Cell Reactions To Its Environment

Hello Candidates, firstly, all acadel.org tutors dearly apologizes to all our candidates for our downtime during past weeks.
Our today's topic on biology is cell reactions to its environment, last class we discussed about regulation of growth by hormones in both plants and animals, so today we will be discussing about cell reactions to its environment.
So let get started, shall we? After you..

cell reactions to its environment

Cell Reactions To Its Environment

One of the characteristics of living things is the ability to respond to stimuli.
What is stimuli or simply what is a stimulus.

Stimulus Or Stimuli

A Stimulus is an environmental change which induces or brings about a response in a cell or an organism.
For example:
If you mistakenly place your hand on a hot object, you will quickly withdraw your hand. So here is it...
You see..... the heat of the object is a stimulus, to which you respond by withdrawing your hand.
If someone pricks your body with a pin, you will withdraw from the pin. The pricks of the pin is a stimulus to which you respond by withdrawing your body. Other examples of stimuli(plural) include [but not limited to]:
Temperature, light intensity, presence of chemical, concentration of carbon dioxide, hydrogen ion or oxygen.

Now you should have understand what a stimulus or stimuli mean, right? So if you did, then let talk about what makes an organism or a cell respond to stimuli.

Irritability Or Sensitivity

Irritability is the ability of a living organisms to respond to stimuli.
Organisms show irritability or sensitivity in a variety of ways. In cell reactions to its environment, there are three types of responses to stimuli, which are:
a} Taxism
b} Tropism
c} Nastism.

Now let get the meaning and explanation on those three but before we proceed, please note that: Responses of organisms to stimuli are usually advantageous to them

Taxis Or Taxism

Let get the explanation first.
Let say:
If you step on a cat's tail by chance, the cat will quickly withdraw the foot and move away from you. And if you present food to the cat, the cat will move towards the food. Meaning that, the cat is responding to a stimuli of pain or food.
So in this case, there are two types of stimuli response.

Types Of Stimuli Responses

a} When the response of a body to a stimuli is moving away from the stimulus, it is said to be a negative response. For example, when the cat moved away when you stepped on its tail.
Or when you have an electric shock.

b} When the response of a body to a stimuli is moving towards the stimulus, it is said to be a positive response. For example when you present food to the cat..

Now we have explained in plain text, now let talk in biology

Taxis is the movement of a whole organism or a freely moving part of an organism towards or away from a stimulus. #Just Like As We Have Explained Above#
And please note that tactic movement bears a relationship with the direction of the stimulus, that is, tactic movement is a directional movement.

Now let discuss about taxis in some organism.


Taxis In Protista

In the protista, the organism consists of only one cell that is, it is a unicellular organism.
And it respond to stimulus, even these organisms shows sensitivity or responsibility which clearly shows that sensitivity is a property of protoplasm.

Now let talk about taxis in Chlamydomonas.


Taxis In Chlamydomonas

I believed you should know what a chlamydomonas is, because we have already treat the question, but if you are new here, just click the hypertext "chlamydomonas" above.

Chlamydomonas relies on photosynthesis to produce its food.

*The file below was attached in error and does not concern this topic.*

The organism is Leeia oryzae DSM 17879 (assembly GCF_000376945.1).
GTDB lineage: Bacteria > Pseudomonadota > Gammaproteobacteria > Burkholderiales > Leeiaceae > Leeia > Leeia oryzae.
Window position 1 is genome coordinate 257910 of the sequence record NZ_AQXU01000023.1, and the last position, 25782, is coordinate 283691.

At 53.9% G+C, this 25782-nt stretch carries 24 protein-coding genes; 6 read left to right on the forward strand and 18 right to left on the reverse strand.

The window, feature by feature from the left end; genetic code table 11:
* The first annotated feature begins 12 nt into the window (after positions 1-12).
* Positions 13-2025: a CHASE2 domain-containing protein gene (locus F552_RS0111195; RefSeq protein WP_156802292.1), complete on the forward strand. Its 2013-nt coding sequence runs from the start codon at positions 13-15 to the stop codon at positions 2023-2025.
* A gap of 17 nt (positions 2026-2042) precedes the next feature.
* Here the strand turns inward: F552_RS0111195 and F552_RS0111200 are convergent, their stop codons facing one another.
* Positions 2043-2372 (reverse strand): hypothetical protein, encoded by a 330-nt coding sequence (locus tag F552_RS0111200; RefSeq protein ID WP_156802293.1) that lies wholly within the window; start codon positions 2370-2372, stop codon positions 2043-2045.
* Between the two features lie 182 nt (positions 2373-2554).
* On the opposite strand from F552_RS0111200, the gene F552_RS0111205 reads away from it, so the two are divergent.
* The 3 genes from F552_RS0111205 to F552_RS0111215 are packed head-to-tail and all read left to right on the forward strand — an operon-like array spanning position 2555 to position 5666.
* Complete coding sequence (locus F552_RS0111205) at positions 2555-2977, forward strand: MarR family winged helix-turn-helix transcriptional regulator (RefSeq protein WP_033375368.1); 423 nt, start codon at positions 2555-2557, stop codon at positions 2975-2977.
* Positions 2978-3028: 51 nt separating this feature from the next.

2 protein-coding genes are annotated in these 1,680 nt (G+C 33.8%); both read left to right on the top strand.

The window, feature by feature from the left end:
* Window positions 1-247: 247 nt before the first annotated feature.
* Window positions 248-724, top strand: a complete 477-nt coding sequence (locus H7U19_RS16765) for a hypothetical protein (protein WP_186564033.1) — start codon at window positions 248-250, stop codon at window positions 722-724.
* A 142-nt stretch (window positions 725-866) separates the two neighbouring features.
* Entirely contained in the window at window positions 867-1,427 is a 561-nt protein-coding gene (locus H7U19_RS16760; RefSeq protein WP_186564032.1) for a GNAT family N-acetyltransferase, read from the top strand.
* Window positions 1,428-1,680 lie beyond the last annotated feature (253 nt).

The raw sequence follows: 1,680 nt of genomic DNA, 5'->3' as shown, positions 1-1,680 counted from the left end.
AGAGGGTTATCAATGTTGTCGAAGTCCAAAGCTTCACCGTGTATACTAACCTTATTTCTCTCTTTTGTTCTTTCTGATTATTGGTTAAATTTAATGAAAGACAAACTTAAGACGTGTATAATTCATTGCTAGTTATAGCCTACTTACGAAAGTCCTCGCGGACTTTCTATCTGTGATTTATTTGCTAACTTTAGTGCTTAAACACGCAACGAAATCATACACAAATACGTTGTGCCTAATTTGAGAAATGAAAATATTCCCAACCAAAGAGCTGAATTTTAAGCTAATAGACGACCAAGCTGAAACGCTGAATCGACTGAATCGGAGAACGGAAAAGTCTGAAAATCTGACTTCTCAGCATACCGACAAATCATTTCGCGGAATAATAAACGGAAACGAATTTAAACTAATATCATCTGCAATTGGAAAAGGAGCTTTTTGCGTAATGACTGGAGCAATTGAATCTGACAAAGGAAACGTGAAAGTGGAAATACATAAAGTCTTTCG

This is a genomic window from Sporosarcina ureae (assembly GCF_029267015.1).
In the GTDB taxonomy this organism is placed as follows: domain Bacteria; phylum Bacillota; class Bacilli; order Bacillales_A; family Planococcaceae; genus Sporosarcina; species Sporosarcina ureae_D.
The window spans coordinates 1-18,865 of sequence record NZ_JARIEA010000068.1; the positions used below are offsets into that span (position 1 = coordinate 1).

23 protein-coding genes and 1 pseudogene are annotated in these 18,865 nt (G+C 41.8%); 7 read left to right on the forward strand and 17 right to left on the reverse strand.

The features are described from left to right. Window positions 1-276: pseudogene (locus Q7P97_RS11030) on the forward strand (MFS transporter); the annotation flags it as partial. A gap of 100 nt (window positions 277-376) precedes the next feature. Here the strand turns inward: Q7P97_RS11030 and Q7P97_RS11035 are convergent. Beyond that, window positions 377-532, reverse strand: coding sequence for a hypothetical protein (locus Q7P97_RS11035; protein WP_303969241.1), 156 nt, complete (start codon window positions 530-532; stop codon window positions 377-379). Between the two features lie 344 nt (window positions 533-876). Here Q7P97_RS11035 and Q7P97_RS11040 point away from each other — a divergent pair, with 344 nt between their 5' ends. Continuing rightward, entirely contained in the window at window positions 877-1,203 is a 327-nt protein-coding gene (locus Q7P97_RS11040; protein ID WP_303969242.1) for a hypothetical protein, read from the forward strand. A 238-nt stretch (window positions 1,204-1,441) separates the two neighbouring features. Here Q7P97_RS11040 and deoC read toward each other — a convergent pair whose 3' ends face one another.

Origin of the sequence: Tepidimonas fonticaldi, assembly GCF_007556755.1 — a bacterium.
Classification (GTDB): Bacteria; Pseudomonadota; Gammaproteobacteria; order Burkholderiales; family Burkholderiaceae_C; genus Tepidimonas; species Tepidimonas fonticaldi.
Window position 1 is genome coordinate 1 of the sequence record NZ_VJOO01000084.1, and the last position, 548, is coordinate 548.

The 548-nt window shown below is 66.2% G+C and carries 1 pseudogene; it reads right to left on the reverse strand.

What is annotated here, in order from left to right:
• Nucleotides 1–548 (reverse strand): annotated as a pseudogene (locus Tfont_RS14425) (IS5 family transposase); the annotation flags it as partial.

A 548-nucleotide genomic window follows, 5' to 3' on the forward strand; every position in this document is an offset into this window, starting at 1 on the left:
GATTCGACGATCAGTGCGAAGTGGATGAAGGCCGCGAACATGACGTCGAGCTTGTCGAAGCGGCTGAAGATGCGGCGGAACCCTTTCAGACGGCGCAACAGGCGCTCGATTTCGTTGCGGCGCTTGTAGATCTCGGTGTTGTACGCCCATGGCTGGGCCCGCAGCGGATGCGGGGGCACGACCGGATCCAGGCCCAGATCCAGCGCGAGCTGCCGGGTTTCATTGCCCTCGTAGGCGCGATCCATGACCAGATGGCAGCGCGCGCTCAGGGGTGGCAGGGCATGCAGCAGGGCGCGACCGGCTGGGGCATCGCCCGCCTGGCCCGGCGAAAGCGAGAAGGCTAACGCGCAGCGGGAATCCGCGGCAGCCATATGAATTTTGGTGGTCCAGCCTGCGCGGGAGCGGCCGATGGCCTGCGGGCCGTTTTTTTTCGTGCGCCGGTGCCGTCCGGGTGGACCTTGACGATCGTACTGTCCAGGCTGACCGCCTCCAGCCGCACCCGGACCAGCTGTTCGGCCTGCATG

It possesses an eye spot with which it locates areas of suitable light intensity and then swims towards the area with its flagella.
Hence, chlamydomonas shows positive photoaxis.
What is photoaxis?
Photoaxis is defined as the movement of a whole organism in response to an external stimulus of light.

Note That: anytime you heard the word "PHOTO", what it mean is "light".


Taxis In Euglena Viridis

Euglena viridis is a protist which produces it own food by photosynthesis.
Euglena viridis responds to the stimulus of light by swimming parallel to light rays towards the source of light. So basically, Euglena is positively phototactic.


Taxis In Amoeba

Amoeba prefers dim diffuses light to bright light, hence, it shows negative photoaxis to bright light.
Amoeba also shows other kinds of taxis. Let me explain:
When amoeba comes in contact with a strong(concentrated) chemical, such as an acid, it stops, and then quickly reverse its movement. Hence, amoeba displays a negative taxis.
Also, when amoeba gives an electric shock, it withdraws all its pseudopodia and then moves in a spherical shape.



Paramecium is sensitive to dissolved chemicals, such as oxygen, carbon dioxide concentrations, touch, light, and temperature all over the body surface. Apart from a few long tactile cilia at the posterior end, it has no special sense organelles.
I believed I have already explained about paramecium before but for the sake of new candidates;
Paramecium has cilia in the oral groove which beat strongly, drawing water towards the organization. This helps the organism to sample water that lies ahead of it.
Paramecium reacts to unfavourable conditions by stopping the beat of the cilia for a few seconds, then the cilia beat in the reverse direction causing the organism to move back, and then resumes forward movement at a different angle of direction.

This type of behavior exhibited by paramecium is called Avoidance Behavior Or Avoiding Reaction. Below is the avoiding behavior of paramecium

avoiding reactions by paramecium

This behavior enables paramecium to avoid unfavourable stimulus and obstacles.
Also in plants,
In plants and animals, motile(something that can move) gametes show taxism. For explanation, the male gamete moves towards the female gamete in a liquid medium.


Tropism is the bending of seedlings towards light coming from one direction. Most plants are fixed in their positions, that is, they do not move from place to place. Nevertheless, parts of plants can carry out limited movement.
For example: when a pot containing seedlings of maize, beans or other plant, is placed near a window, the seedlings tends to bend towards light coming in through the window. Such bending of seedlings occurs because one side of the stem grows faster than the other side. #plain Text#
Now in biology:
Tropism is a bending growth movement, by a plant organ, in response to a stimulus from one direction, by which the plant organ assumes a particular posture, which bears a relationship to the direction from which the stimulus is received.
The stimuli to which plants respond in this way include light, touch, gravity, water and chemical substances.
A tropic movement is described as positive or negative depending on whether the bending movement is towards or away from the direction of the stimulus respectively, just like as we have explained above.

Below are examples of various tropic responses made by plants.

Stimulus Name Of Tropic Movement